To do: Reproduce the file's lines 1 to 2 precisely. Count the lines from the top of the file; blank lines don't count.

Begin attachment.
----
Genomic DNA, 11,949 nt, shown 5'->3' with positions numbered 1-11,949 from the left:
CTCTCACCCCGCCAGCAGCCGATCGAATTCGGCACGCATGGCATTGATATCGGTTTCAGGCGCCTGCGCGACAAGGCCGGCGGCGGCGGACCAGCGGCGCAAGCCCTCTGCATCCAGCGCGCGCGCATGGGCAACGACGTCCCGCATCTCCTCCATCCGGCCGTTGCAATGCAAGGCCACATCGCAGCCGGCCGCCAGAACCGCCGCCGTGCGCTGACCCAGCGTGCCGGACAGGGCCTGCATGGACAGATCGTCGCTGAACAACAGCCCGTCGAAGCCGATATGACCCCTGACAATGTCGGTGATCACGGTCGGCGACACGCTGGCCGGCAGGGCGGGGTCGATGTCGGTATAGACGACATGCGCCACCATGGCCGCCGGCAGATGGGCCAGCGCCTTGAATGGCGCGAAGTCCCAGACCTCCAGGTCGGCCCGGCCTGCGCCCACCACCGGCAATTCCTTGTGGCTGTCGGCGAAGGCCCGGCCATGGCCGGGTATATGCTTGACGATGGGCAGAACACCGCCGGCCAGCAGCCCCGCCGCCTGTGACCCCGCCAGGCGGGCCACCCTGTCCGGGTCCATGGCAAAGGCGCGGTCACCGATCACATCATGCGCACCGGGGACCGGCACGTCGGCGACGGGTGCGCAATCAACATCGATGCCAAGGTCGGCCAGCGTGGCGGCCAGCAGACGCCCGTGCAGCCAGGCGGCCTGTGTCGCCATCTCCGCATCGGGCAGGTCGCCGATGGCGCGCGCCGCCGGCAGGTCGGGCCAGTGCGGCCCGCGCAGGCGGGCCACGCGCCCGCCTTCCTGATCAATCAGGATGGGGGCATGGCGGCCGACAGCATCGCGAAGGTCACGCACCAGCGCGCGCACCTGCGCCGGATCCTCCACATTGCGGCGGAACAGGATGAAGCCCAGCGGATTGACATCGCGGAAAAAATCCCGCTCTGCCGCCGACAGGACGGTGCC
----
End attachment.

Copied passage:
Genomic DNA, 11,949 nt, shown 5'->3' with positions numbered 1-11,949 from the left:
CTCTCACCCCGCCAGCAGCCGATCGAATTCGGCACGCATGGCATTGATATCGGTTTCAGGCGCCTGCGCGACAAGGCCGGCGGCGGCGGACCAGCGGCGCAAGCCCTCTGCATCCAGCGCGCGCGCATGGGCAACGACGTCCCGCATCTCCTCCATCCGGCCGTTGCAATGCAAGGCCACATCGCAGCCGGCCGCCAGAACCGCCGCCGTGCGCTGACCCAGCGTGCCGGACAGGGCCTGCATGGACAGATCGTCGCTGAACAACAGCCCGTCGAAGCCGATATGACCCCTGACAATGTCGGTGATCACGGTCGGCGACACGCTGGCCGGCAGGGCGGGGTCGATGTCGGTATAGACGACATGCGCCACCATGGCCGCCGGCAGATGGGCCAGCGCCTTGAATGGCGCGAAGTCCCAGACCTCCAGGTCGGCCCGGCCTGCGCCCACCACCGGCAATTCCTTGTGGCTGTCGGCGAAGGCCCGGCCATGGCCGGGTATATGCTTGACGATGGGCAGAACACCGCCGGCCAGCAGCCCCGCCGCCTGTGACCCCGCCAGGCGGGCCACCCTGTCCGGGTCCATGGCAAAGGCGCGGTCACCGATCACATCATGCGCACCGGGGACCGGCACGTCGGCGACGGGTGCGCAATCAACATCGATGCCAAGGTCGGCCAGCGTGGCGGCCAGCAGACGCCCGTGCAGCCAGGCGGCCTGTGTCGCCATCTCCGCATCGGGCAGGTCGCCGATGGCGCGCGCCGCCGGCAGGTCGGGCCAGTGCGGCCCGCGCAGGCGGGCCACGCGCCCGCCTTCCTGATCAATCAGGATGGGGGCATGGCGGCCGACAGCATCGCGAAGGTCACGCACCAGCGCGCGCACCTGCGCCGGATCCTCCACATTGCGGCGGAACAGGATGAAGCCCAGCGGATTGACATCGCGGAAAAAATCCCGCTCTGCCGCCGACAGGACGGTGCC